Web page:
How to Get a Title on a Car With Only a Bill of Sale

by Nancy Wagner

Buying a vehicle with a bill of sale but no title is a bit tricky when it comes to registering the vehicle, but it can be done. You just need to complete a few steps, including obtaining a bonded title, and then you can claim the car as your own.

What a Bill of Sale Means

A bill of sale is proof that you bought the car. It acts as a contract to transfer the vehicle to you as the new and rightful owner, says Nolo, an online legal resource. The bill of sale should show the seller's name and address as well as the date the sale was concluded.

Meet Your State's Requirements

Each state has different requirements for using a bill of sale to start the process of obtaining a title. For instance, the Texas Department of Motor Vehicles says you must be a resident of the state or be stationed with the military in Texas to use your bill of sale to get a title. In addition, the vehicle must have been titled in Texas before you bought it. The car cannot have been junked, stolen or included in a pending lawsuit. Most states, including Texas and Wyoming, also require a vehicle appraisal to determine the value of the car and a physical inspection to verify the vehicle identification number.

Buy a Surety Bond

Once you take your bill of sale and other required documentation to your state's DMV, the agency will send you a letter stating the amount of the vehicle surety bond you need to buy from an approved insurance provider. A surety bond ensures that the car is free and clear of all liens and other problems so you can be listed as the new owner. Each state varies on the amount dictated for the surety bond. For instance, Texas DMV requires a bond equivalent to 1.5 times the value of your car, while Wyoming and Florida both require a bond worth two times the value of your vehicle. You can buy a surety bond from a local agency or get one from online companies, such as All State Bonds or Surety Solutions, LLC. Plan to pay about $15 for each $1,000 of bond value, says Surety Solutions, LLC.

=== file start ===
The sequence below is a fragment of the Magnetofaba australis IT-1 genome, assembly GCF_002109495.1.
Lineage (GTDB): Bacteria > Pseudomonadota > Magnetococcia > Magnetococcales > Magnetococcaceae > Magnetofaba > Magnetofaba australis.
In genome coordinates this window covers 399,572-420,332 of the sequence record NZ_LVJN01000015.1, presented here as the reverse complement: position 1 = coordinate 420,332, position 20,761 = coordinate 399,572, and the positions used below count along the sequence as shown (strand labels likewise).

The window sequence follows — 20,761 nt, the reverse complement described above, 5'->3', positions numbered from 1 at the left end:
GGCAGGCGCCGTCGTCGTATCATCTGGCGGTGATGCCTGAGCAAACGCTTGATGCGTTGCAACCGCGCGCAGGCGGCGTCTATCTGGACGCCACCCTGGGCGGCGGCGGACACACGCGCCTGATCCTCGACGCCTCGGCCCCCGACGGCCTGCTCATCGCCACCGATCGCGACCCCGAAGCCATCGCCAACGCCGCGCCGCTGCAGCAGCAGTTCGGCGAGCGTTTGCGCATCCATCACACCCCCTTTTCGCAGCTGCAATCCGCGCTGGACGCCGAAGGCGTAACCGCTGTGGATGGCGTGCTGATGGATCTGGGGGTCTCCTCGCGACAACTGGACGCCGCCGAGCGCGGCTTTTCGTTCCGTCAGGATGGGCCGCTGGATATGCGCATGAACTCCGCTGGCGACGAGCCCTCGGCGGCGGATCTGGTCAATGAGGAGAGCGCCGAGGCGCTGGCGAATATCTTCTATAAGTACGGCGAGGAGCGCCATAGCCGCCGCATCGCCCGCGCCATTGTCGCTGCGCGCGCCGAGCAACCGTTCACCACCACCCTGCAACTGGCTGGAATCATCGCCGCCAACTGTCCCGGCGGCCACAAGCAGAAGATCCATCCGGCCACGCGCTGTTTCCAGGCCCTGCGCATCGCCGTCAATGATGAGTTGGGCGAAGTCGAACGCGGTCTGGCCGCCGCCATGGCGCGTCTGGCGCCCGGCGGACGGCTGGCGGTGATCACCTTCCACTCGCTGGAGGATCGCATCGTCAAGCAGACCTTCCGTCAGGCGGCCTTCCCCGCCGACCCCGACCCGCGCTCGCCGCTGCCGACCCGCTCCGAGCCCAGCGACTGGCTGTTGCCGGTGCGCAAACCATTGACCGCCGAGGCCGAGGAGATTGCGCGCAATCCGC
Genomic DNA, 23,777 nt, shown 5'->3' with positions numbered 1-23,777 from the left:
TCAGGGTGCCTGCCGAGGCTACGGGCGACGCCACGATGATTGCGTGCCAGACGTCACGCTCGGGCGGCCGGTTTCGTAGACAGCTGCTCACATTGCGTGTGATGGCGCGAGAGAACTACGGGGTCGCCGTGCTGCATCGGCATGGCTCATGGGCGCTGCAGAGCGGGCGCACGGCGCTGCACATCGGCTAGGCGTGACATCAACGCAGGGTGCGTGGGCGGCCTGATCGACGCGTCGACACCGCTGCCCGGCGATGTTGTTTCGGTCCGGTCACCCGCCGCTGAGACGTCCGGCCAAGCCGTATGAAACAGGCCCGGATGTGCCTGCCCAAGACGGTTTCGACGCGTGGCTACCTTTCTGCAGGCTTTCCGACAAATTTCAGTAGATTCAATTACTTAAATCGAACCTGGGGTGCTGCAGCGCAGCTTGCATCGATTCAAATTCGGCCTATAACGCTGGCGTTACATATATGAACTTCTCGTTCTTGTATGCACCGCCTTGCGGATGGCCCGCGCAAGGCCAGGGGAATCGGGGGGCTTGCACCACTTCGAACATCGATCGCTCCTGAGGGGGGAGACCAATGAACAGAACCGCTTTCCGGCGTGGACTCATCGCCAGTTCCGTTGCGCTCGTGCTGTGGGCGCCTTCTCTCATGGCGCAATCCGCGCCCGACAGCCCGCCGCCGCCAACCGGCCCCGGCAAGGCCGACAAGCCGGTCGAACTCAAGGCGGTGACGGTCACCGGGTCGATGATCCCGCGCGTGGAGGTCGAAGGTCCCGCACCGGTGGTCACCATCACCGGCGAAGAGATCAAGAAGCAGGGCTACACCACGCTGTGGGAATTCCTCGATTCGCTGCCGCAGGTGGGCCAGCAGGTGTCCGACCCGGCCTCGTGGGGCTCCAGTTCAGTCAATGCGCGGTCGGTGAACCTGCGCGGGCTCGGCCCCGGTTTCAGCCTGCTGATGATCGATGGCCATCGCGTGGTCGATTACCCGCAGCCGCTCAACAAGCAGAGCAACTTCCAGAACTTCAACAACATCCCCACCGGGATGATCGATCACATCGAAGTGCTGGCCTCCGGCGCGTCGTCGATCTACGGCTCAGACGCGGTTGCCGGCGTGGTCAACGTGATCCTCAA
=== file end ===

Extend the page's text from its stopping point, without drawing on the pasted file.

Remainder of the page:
Obtain a Bonded Title

Once you buy a surety bond, you have a limited amount of time to apply for a bonded title that lists you as the legal owner of the car. A bonded title is a document the secretary of state provides once that office reviews your surety bond and compares it to the letter you received from the DMV. Most states also require you to fill out an application and pay a fee for the bonded title. Once the state sends you the bonded title, you can register the vehicle, buy car insurance and sell the car.

Items you will need

About the Author

Nancy Wagner is a marketing strategist and speaker who started writing in 1998. She writes business plans for startups and established companies and teaches marketing and promotional tactics at local workshops. Wagner's business and marketing articles have appeared in "Home Business Journal," "Nation’s Business," "Emerging Business" and "The Mortgage Press," among others. She holds a B.S. from Eastern Illinois University.